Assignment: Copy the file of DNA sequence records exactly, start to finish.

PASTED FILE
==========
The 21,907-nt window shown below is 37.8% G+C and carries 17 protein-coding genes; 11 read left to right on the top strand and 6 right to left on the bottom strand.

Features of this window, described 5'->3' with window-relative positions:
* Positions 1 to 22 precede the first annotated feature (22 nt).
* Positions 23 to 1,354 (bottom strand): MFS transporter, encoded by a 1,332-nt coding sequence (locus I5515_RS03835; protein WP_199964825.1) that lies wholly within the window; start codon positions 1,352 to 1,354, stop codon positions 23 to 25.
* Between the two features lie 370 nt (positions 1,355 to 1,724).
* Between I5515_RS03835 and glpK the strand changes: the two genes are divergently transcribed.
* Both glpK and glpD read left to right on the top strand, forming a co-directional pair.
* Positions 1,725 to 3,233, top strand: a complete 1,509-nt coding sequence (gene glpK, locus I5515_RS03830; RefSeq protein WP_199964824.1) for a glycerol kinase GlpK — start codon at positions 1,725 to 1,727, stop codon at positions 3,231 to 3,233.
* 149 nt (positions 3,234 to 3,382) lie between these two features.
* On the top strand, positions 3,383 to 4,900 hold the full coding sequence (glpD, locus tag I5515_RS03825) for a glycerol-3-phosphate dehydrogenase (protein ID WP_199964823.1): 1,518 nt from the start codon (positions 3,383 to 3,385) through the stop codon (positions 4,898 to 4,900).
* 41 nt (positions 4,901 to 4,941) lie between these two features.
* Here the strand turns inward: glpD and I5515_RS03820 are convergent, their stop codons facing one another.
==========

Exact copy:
The 21,907-nt window shown below is 37.8% G+C and carries 17 protein-coding genes; 11 read left to right on the top strand and 6 right to left on the bottom strand.

Features of this window, described 5'->3' with window-relative positions:
* Positions 1 to 22 precede the first annotated feature (22 nt).
* Positions 23 to 1,354 (bottom strand): MFS transporter, encoded by a 1,332-nt coding sequence (locus I5515_RS03835; protein WP_199964825.1) that lies wholly within the window; start codon positions 1,352 to 1,354, stop codon positions 23 to 25.
* Between the two features lie 370 nt (positions 1,355 to 1,724).
* Between I5515_RS03835 and glpK the strand changes: the two genes are divergently transcribed.
* Both glpK and glpD read left to right on the top strand, forming a co-directional pair.
* Positions 1,725 to 3,233, top strand: a complete 1,509-nt coding sequence (gene glpK, locus I5515_RS03830; RefSeq protein WP_199964824.1) for a glycerol kinase GlpK — start codon at positions 1,725 to 1,727, stop codon at positions 3,231 to 3,233.
* 149 nt (positions 3,234 to 3,382) lie between these two features.
* On the top strand, positions 3,383 to 4,900 hold the full coding sequence (glpD, locus tag I5515_RS03825) for a glycerol-3-phosphate dehydrogenase (protein ID WP_199964823.1): 1,518 nt from the start codon (positions 3,383 to 3,385) through the stop codon (positions 4,898 to 4,900).
* 41 nt (positions 4,901 to 4,941) lie between these two features.
* Here the strand turns inward: glpD and I5515_RS03820 are convergent, their stop codons facing one another.